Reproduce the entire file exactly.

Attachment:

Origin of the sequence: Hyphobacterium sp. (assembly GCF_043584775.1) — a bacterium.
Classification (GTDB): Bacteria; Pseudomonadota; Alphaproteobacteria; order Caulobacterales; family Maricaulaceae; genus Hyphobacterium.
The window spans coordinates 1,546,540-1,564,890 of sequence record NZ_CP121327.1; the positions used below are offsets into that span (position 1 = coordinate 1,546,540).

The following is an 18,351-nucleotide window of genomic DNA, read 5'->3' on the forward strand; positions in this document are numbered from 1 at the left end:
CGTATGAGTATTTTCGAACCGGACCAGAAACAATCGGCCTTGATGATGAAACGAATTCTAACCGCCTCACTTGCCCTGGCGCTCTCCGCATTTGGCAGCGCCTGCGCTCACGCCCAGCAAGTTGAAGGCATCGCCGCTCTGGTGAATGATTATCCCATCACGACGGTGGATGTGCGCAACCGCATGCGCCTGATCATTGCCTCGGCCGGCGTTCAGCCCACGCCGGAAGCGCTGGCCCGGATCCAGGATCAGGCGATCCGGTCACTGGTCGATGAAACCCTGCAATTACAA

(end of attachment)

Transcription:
Origin of the sequence: Hyphobacterium sp. (assembly GCF_043584775.1) — a bacterium.
Classification (GTDB): Bacteria; Pseudomonadota; Alphaproteobacteria; order Caulobacterales; family Maricaulaceae; genus Hyphobacterium.
The window spans coordinates 1,546,540-1,564,890 of sequence record NZ_CP121327.1; the positions used below are offsets into that span (position 1 = coordinate 1,546,540).

The following is an 18,351-nucleotide window of genomic DNA, read 5'->3' on the forward strand; positions in this document are numbered from 1 at the left end:
CGTATGAGTATTTTCGAACCGGACCAGAAACAATCGGCCTTGATGATGAAACGAATTCTAACCGCCTCACTTGCCCTGGCGCTCTCCGCATTTGGCAGCGCCTGCGCTCACGCCCAGCAAGTTGAAGGCATCGCCGCTCTGGTGAATGATTATCCCATCACGACGGTGGATGTGCGCAACCGCATGCGCCTGATCATTGCCTCGGCCGGCGTTCAGCCCACGCCGGAAGCGCTGGCCCGGATCCAGGATCAGGCGATCCGGTCACTGGTCGATGAAACCCTGCAATTACAA